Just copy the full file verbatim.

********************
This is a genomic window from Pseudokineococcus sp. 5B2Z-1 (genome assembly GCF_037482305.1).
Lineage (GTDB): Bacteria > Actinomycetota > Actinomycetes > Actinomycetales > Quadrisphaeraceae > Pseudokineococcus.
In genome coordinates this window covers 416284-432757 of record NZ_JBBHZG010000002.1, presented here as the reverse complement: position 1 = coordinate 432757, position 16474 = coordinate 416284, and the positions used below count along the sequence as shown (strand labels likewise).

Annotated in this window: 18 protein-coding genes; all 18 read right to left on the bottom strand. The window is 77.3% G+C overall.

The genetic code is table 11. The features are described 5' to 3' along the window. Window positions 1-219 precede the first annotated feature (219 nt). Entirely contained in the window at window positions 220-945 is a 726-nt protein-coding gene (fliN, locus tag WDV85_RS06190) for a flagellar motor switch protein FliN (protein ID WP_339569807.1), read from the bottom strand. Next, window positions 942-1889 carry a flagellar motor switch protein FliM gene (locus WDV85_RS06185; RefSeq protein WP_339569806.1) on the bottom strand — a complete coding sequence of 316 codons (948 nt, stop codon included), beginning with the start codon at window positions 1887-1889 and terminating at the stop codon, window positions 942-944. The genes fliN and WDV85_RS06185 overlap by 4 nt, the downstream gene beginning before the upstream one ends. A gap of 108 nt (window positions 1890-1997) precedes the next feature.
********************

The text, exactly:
This is a genomic window from Pseudokineococcus sp. 5B2Z-1 (genome assembly GCF_037482305.1).
Lineage (GTDB): Bacteria > Actinomycetota > Actinomycetes > Actinomycetales > Quadrisphaeraceae > Pseudokineococcus.
In genome coordinates this window covers 416284-432757 of record NZ_JBBHZG010000002.1, presented here as the reverse complement: position 1 = coordinate 432757, position 16474 = coordinate 416284, and the positions used below count along the sequence as shown (strand labels likewise).

Annotated in this window: 18 protein-coding genes; all 18 read right to left on the bottom strand. The window is 77.3% G+C overall.

The genetic code is table 11. The features are described 5' to 3' along the window. Window positions 1-219 precede the first annotated feature (219 nt). Entirely contained in the window at window positions 220-945 is a 726-nt protein-coding gene (fliN, locus tag WDV85_RS06190) for a flagellar motor switch protein FliN (protein ID WP_339569807.1), read from the bottom strand. Next, window positions 942-1889 carry a flagellar motor switch protein FliM gene (locus WDV85_RS06185; RefSeq protein WP_339569806.1) on the bottom strand — a complete coding sequence of 316 codons (948 nt, stop codon included), beginning with the start codon at window positions 1887-1889 and terminating at the stop codon, window positions 942-944. The genes fliN and WDV85_RS06185 overlap by 4 nt, the downstream gene beginning before the upstream one ends. A gap of 108 nt (window positions 1890-1997) precedes the next feature.